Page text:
Definition of coincidence in English:



  • 1A remarkable concurrence of events or circumstances without apparent causal connection.

    ‘it was a coincidence that she was wearing a jersey like Laura's’
    [mass noun] ‘they met by coincidence’
    • ‘It beggars belief to think that these concurrent developments are mere coincidences.’
    • ‘His theory explains what appears to be a remarkable coincidence.’
    • ‘And the bizarre events and coincidences pile up more and more as the story proceeds.’
    • ‘Especially toward the end, these coincidences and connections between the characters become almost comical.’
    • ‘We can even make sense of such a coincidence in the case of events such as battles and headaches.’
    • ‘‘It is hard to believe that so many events and coincidences occurred in just 12 months,’ he writes.’
    • ‘It is a remarkable coincidence that the elections were held on the eleventh anniversary of these dramatic events.’
    • ‘The win was a remarkable coincidence for Hazel, who worked as a domestic cleaner for one of the Turnbull family more than ten years ago.’
    • ‘By coincidence, I got there a few minutes before Bob Hager, who had an appointment.’
    • ‘By coincidence, he lived in my same building where I had just bought an apartment but I still hadn't moved in yet.’
    • ‘By coincidence, the factory closed down in 1912, the year the Titanic went down at sea with such a huge loss of life.’
    • ‘By coincidence, both of October's plays were other people's ideas.’
    • ‘By coincidence, a few hours earlier one of White's many underworld contacts had phoned offering information.’
    • ‘In a remarkable coincidence, the front of his home was demolished in a freak car accident for the second time - by the same man.’
    • ‘Identical twins are about to marry a pair of lookalike sisters in a double ceremony next month to cap 25 years of remarkable coincidences.’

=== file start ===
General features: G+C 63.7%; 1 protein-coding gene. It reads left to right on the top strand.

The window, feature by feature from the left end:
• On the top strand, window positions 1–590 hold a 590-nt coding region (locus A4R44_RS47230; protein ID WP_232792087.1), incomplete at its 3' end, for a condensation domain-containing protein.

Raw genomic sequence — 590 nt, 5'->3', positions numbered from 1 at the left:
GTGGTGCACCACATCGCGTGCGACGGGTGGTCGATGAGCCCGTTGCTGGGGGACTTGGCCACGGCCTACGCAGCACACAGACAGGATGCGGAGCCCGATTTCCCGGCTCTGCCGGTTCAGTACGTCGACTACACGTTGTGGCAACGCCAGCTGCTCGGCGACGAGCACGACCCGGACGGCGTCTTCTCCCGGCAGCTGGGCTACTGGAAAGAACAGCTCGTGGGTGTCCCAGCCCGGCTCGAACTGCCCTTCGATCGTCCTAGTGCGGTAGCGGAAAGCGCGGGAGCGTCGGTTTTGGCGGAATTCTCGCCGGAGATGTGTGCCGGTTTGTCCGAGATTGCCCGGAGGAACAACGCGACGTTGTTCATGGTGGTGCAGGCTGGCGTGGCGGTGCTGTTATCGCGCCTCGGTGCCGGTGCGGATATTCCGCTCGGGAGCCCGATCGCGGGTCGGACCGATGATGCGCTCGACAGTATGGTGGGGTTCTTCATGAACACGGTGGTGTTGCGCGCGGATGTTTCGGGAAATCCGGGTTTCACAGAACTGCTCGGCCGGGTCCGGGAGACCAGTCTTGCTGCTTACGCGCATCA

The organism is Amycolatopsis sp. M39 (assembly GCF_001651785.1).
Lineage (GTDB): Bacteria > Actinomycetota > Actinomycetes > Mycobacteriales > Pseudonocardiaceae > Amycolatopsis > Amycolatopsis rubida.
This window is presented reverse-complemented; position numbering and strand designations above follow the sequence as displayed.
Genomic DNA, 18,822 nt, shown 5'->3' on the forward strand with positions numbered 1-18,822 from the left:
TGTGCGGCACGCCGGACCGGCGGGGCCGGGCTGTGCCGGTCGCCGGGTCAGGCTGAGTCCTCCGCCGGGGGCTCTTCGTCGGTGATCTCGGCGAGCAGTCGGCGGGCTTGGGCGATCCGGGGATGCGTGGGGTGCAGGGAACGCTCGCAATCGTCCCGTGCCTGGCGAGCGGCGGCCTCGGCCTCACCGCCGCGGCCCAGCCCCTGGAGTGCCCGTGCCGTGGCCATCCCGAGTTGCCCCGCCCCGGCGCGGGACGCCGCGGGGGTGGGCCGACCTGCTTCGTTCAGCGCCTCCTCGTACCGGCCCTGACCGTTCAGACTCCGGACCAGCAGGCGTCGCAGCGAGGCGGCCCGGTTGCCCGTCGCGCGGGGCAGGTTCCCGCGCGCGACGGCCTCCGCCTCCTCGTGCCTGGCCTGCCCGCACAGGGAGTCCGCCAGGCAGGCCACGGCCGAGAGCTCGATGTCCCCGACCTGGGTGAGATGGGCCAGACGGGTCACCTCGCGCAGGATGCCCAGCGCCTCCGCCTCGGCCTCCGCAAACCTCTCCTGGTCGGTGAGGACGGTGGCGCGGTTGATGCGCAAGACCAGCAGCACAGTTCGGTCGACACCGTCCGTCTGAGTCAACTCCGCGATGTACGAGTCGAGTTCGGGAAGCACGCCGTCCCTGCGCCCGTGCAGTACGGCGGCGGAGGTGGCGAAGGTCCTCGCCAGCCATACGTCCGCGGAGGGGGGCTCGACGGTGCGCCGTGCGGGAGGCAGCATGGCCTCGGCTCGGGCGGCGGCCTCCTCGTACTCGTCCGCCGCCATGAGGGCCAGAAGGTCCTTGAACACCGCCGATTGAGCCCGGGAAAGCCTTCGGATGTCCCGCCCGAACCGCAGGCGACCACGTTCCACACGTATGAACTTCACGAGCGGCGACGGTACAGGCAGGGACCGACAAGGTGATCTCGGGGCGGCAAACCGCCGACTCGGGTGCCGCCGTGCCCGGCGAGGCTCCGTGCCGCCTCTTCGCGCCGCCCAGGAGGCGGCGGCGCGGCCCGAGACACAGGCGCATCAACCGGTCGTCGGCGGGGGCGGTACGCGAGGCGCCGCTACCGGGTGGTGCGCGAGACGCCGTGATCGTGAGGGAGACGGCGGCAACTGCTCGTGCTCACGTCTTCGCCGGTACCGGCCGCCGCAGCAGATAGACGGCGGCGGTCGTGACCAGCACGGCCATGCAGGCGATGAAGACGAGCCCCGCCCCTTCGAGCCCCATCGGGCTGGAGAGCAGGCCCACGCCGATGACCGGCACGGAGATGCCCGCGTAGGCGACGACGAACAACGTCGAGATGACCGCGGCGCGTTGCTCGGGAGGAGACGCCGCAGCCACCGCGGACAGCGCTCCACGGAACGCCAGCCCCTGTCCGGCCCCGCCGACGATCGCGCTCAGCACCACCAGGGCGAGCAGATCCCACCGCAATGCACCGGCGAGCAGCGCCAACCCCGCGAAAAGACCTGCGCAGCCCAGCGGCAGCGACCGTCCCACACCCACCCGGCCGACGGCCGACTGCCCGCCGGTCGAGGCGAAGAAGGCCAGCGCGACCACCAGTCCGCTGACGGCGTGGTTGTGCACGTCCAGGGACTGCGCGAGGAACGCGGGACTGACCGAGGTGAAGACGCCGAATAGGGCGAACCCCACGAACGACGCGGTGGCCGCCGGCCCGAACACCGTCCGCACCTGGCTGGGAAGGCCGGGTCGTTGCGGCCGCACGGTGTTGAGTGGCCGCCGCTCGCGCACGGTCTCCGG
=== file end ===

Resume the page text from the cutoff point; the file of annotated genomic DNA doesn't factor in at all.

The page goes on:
• ‘By coincidence I was trailing two unsuspecting girls also apparently going to the show.’
    • ‘We would share stories of mistaken identity, confused publicists and editors, odd coincidences and connections.’
    • ‘By one of the most remarkable coincidences in all sport, that very same year saw the publication for the first time of the laws of cricket.’
    • ‘The Pennine Acute Trust said the timing of the letter was a coincidence and not connected to the Observer story.’
    • ‘By coincidence, my friend Nat Gertler was at the same performance last night of The Producers.’
    accident, chance, serendipity, fate, a twist of fate, destiny, fortuity, fortune, providence, freak, hazard
    View synonyms
  • 2[mass noun] The fact of corresponding in nature or in time of occurrence.

    ‘the coincidence of interest between the mining companies and certain politicians’
    • ‘Several coincidences between genes encoding for enzymes of N metabolism and QTLs for the traits studied were observed.’
    • ‘There is little coincidence of interest between the consumer and a state-owned utility.’
    • ‘For most of the time, this coincidence of interest was recognized.’
    • ‘This surprising degree of coincidence of territory and national identity has been achieved in two ways.’
    correspondence, agreement, accord, concurrence, match, fit, consistency, conformity, harmony, compatibility, dovetailing, correlation, parallelism
    co-occurrence, coexistence, conjunction, simultaneity, simultaneousness, contemporaneity, contemporaneousness, concomitance, synchronicity, synchrony
    View synonyms
  • 3Physics
    The presence of ionizing particles or other objects in two or more detectors simultaneously, or of two or more signals simultaneously in a circuit.

    • ‘One of the most famous anthropic coincidences was discovered by the English physicist Sir Fred Hoyle in 1954.’
    • ‘In their estimation, nothing could explain the coincidences except the momentary passing of a gravitational wave.’
    • ‘When the beams were in phase, they detected five times as many coincidences as when they were out of phase.’


Early 17th century (in the sense ‘occupation of the same space’): from medieval Latin coincidentia, from coincidere coincide, agree (see coincide).